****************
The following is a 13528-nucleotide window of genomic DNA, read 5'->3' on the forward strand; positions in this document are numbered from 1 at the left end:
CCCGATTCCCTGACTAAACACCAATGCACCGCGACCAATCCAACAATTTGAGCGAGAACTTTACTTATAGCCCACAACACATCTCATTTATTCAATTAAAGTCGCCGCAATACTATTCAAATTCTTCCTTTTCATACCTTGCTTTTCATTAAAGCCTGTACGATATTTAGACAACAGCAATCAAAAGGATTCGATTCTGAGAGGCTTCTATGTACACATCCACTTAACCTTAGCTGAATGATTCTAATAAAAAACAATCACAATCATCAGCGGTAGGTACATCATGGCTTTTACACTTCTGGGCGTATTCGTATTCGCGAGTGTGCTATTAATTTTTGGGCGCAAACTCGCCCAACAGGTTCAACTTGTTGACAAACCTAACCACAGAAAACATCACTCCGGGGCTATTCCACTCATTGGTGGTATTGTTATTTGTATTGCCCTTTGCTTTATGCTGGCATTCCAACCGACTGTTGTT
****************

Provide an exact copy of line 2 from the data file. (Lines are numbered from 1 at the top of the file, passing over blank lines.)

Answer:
CCCGATTCCCTGACTAAACACCAATGCACCGCGACCAATCCAACAATTTGAGCGAGAACTTTACTTATAGCCCACAACACATCTCATTTATTCAATTAAAGTCGCCGCAATACTATTCAAATTCTTCCTTTTCATACCTTGCTTTTCATTAAAGCCTGTACGATATTTAGACAACAGCAATCAAAAGGATTCGATTCTGAGAGGCTTCTATGTACACATCCACTTAACCTTAGCTGAATGATTCTAATAAAAAACAATCACAATCATCAGCGGTAGGTACATCATGGCTTTTACACTTCTGGGCGTATTCGTATTCGCGAGTGTGCTATTAATTTTTGGGCGCAAACTCGCCCAACAGGTTCAACTTGTTGACAAACCTAACCACAGAAAACATCACTCCGGGGCTATTCCACTCATTGGTGGTATTGTTATTTGTATTGCCCTTTGCTTTATGCTGGCATTCCAACCGACTGTTGTT